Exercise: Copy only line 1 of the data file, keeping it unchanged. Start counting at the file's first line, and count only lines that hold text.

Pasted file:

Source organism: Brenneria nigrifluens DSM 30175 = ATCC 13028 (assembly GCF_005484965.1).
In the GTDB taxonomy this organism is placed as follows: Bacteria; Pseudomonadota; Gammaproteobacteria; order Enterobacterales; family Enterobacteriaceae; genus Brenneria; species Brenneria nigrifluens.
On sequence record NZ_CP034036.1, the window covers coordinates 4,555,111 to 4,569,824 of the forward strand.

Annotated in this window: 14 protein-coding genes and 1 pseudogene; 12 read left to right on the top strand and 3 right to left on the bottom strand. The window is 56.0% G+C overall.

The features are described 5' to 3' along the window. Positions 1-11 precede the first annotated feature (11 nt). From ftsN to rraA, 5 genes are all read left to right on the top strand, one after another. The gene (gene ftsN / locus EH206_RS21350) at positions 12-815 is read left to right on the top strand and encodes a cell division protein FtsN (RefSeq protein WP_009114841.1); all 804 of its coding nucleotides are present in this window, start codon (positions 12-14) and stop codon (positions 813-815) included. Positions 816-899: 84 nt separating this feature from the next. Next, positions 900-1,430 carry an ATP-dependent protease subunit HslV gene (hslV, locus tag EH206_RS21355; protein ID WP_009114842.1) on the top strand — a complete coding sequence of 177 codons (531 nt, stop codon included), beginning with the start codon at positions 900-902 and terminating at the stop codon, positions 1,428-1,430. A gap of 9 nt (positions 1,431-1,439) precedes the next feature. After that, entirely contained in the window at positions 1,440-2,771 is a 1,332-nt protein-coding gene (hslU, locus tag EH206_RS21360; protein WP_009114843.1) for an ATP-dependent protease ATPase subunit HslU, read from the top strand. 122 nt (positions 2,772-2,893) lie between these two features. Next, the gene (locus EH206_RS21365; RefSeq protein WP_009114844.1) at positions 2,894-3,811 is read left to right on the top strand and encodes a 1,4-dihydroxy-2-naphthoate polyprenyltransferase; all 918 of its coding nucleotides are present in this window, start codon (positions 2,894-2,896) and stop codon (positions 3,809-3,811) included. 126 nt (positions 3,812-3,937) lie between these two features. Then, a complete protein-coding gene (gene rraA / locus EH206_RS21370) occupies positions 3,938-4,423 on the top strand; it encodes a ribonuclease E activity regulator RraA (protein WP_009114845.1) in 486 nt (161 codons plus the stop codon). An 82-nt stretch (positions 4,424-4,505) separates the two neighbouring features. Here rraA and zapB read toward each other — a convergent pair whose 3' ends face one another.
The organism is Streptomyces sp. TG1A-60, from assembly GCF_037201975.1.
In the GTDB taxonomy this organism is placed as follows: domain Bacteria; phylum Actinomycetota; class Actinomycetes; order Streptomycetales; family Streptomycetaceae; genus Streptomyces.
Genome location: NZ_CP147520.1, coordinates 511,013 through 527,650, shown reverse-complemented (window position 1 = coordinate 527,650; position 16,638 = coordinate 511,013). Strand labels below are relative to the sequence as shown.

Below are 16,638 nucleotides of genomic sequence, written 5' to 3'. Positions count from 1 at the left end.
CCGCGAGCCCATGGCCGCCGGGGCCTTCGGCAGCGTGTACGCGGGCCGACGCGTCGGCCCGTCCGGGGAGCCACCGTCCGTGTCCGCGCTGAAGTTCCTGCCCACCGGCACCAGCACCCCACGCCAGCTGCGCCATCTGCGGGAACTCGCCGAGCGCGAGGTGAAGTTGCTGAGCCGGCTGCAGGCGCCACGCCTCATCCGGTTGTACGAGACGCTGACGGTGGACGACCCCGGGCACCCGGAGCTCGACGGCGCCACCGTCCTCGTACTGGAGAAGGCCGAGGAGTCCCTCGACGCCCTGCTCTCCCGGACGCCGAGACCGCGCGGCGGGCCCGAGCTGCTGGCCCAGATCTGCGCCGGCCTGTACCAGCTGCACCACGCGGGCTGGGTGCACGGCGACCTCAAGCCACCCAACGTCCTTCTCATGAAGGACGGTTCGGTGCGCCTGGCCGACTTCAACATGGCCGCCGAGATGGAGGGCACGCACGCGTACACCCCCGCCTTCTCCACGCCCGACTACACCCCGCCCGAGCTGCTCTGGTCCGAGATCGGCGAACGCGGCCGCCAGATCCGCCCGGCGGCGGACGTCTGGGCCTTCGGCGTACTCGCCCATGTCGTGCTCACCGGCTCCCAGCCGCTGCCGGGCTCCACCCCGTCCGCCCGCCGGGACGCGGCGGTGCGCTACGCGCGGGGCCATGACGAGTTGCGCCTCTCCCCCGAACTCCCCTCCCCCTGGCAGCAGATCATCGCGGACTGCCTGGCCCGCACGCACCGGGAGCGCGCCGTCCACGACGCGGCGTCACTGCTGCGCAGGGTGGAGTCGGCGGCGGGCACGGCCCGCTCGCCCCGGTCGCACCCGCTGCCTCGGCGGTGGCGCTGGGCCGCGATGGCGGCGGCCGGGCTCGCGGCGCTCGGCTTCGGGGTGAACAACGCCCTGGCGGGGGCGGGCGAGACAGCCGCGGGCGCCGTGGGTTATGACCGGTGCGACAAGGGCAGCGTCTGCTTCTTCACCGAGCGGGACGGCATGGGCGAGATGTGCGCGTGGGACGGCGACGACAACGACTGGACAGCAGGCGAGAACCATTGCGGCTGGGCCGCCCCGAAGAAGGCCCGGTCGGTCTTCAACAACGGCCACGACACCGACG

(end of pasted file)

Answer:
Source organism: Brenneria nigrifluens DSM 30175 = ATCC 13028 (assembly GCF_005484965.1).